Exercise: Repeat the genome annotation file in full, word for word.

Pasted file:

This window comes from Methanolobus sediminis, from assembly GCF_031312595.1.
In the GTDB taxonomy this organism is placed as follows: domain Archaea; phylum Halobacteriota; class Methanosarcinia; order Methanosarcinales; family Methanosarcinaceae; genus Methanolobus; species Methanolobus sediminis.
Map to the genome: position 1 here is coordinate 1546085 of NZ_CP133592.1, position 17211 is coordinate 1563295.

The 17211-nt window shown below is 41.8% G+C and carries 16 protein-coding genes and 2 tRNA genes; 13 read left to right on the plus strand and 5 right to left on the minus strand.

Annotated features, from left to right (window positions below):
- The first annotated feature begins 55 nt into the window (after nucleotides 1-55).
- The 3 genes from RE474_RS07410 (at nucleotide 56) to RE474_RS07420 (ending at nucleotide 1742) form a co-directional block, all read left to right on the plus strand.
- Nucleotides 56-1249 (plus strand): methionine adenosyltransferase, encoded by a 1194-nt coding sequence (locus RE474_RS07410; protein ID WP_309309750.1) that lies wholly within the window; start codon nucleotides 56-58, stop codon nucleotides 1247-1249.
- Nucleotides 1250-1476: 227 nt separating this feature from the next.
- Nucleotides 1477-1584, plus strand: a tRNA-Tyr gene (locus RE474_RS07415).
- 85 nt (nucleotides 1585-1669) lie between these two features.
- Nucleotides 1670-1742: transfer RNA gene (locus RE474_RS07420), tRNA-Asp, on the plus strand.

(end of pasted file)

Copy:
This window comes from Methanolobus sediminis, from assembly GCF_031312595.1.
In the GTDB taxonomy this organism is placed as follows: domain Archaea; phylum Halobacteriota; class Methanosarcinia; order Methanosarcinales; family Methanosarcinaceae; genus Methanolobus; species Methanolobus sediminis.
Map to the genome: position 1 here is coordinate 1546085 of NZ_CP133592.1, position 17211 is coordinate 1563295.

The 17211-nt window shown below is 41.8% G+C and carries 16 protein-coding genes and 2 tRNA genes; 13 read left to right on the plus strand and 5 right to left on the minus strand.

Annotated features, from left to right (window positions below):
- The first annotated feature begins 55 nt into the window (after nucleotides 1-55).
- The 3 genes from RE474_RS07410 (at nucleotide 56) to RE474_RS07420 (ending at nucleotide 1742) form a co-directional block, all read left to right on the plus strand.
- Nucleotides 56-1249 (plus strand): methionine adenosyltransferase, encoded by a 1194-nt coding sequence (locus RE474_RS07410; protein ID WP_309309750.1) that lies wholly within the window; start codon nucleotides 56-58, stop codon nucleotides 1247-1249.
- Nucleotides 1250-1476: 227 nt separating this feature from the next.
- Nucleotides 1477-1584, plus strand: a tRNA-Tyr gene (locus RE474_RS07415).
- 85 nt (nucleotides 1585-1669) lie between these two features.
- Nucleotides 1670-1742: transfer RNA gene (locus RE474_RS07420), tRNA-Asp, on the plus strand.